By: Manuel “Boy” Mejorada
Nicanor Faeldon could have salvaged what was left of his reputation had he just resigned when the scandal over the release of Bilibid convicts under the Good Conduct Time Allowance law broke out.
For reasons that are difficult to fathom, Faeldon refused to resign. He insisted that he didn’t do anything wrong. He chose to be callous to the conflagration of public opinion that threatened to engulf the Duterte administration. Too bad for him, his boss, President Rodrigo Duterte, recognized he had a big problem in his hands. As President Duterte put it, he had “to put out the fire himself.”
Perhaps Faeldon felt the tremendous popularity of President Duterte could shield him from the Filipino people’s anger. He was wrong, terribly wrong. What he did was jeopardize the goodwill enjoyed by President Duterte with the people. He showed poor judgment. That made it imperative for President Duterte to kick him out of the government.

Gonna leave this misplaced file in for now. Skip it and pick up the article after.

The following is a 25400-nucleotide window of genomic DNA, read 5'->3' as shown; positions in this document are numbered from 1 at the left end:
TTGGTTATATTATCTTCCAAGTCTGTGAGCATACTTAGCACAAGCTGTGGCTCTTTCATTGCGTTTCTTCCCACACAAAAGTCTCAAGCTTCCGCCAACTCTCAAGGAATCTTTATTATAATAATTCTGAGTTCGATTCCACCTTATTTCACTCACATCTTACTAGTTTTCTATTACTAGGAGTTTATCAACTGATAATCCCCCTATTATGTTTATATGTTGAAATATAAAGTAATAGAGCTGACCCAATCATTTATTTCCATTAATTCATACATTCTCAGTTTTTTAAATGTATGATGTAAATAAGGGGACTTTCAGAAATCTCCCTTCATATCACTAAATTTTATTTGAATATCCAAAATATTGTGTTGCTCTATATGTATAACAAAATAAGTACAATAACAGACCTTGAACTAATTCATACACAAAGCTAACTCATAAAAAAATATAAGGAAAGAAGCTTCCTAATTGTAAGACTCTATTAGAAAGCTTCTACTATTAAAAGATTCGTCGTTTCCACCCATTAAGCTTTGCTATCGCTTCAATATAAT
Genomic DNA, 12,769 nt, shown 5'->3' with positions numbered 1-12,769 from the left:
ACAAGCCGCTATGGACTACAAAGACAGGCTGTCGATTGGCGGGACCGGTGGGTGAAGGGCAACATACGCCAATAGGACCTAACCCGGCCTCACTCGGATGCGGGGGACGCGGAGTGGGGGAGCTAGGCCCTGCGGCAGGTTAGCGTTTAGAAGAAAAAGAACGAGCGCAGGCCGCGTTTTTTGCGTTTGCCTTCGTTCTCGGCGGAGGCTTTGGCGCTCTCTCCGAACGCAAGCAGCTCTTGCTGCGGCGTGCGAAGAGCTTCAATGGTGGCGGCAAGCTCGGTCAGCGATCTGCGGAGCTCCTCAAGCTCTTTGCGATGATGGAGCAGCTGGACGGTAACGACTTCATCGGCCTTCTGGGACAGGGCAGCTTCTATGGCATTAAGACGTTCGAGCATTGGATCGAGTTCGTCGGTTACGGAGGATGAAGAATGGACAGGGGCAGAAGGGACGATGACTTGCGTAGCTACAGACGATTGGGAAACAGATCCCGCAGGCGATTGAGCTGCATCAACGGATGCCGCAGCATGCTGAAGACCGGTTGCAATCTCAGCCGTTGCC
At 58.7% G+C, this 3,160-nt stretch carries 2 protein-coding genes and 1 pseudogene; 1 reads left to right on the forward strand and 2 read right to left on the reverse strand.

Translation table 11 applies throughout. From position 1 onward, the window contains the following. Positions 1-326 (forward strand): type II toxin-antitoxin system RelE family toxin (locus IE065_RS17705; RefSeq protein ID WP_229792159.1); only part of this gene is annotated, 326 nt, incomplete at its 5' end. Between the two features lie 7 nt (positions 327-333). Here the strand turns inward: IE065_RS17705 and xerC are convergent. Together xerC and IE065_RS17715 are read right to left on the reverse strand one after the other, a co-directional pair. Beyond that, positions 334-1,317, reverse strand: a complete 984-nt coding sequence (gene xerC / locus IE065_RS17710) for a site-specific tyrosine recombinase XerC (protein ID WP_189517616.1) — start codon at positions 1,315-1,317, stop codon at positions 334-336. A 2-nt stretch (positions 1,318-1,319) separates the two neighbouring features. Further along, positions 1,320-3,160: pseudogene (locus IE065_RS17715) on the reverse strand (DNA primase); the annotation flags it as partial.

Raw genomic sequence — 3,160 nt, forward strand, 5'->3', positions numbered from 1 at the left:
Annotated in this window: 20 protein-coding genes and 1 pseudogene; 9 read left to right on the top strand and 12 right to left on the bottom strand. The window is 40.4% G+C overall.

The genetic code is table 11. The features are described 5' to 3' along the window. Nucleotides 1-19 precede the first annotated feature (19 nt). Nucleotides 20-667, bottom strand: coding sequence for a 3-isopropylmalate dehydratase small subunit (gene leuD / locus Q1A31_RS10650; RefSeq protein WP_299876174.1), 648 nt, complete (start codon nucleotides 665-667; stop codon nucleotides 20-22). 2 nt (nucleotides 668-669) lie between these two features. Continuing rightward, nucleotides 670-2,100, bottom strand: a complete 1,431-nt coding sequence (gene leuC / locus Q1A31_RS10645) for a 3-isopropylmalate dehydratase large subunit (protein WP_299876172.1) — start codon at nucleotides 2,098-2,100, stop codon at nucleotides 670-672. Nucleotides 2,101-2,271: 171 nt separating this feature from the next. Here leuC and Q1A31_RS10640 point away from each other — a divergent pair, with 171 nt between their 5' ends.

This is the problem with some officials of the Duterte administration. When they are caught doing something wrong, they take liberty in hiding behind the popularity of the President. Why can’t they take responsibility for their actions? Why cling to their positions when there is public clamor for them to step down? They must realize the President enjoys the public’s trust and confidence because of what he stands for. Once his principles are compromised by the actions of his subordinates, there is real danger the trust and confidence will be eroded.
Now that the President has fired Faeldon, the next step is to establish whether or not the release of convicts was shrouded in corruption. There are talks going around about “freedom for sale”. It’s not hard to see many of these convicts, especially those involved in illegal drugs, willing to shell out a substantial sum for their freedom.
Frankly, I believe a great deal of bribery had taken place, with each release order being sold at a minimum of a million pesos.
This scandal is the worst that has rocked the Duterte administration. The scandal of the P6.4 billion smuggling of shabu under the watch of Faeldon at the Bureau of Customs would rank on equal footing. That means Faeldon was at the eye of the storm of these scandals, something that is hard to explain.
I hope that President Duterte gets rid for Faeldon for good. I don’t know Faeldon. I have nothing personal against him. But my experience as a journalist for about 40 years told me he was bad news for the Duterte administration right from the start. He is a disgrace to the military profession and public service.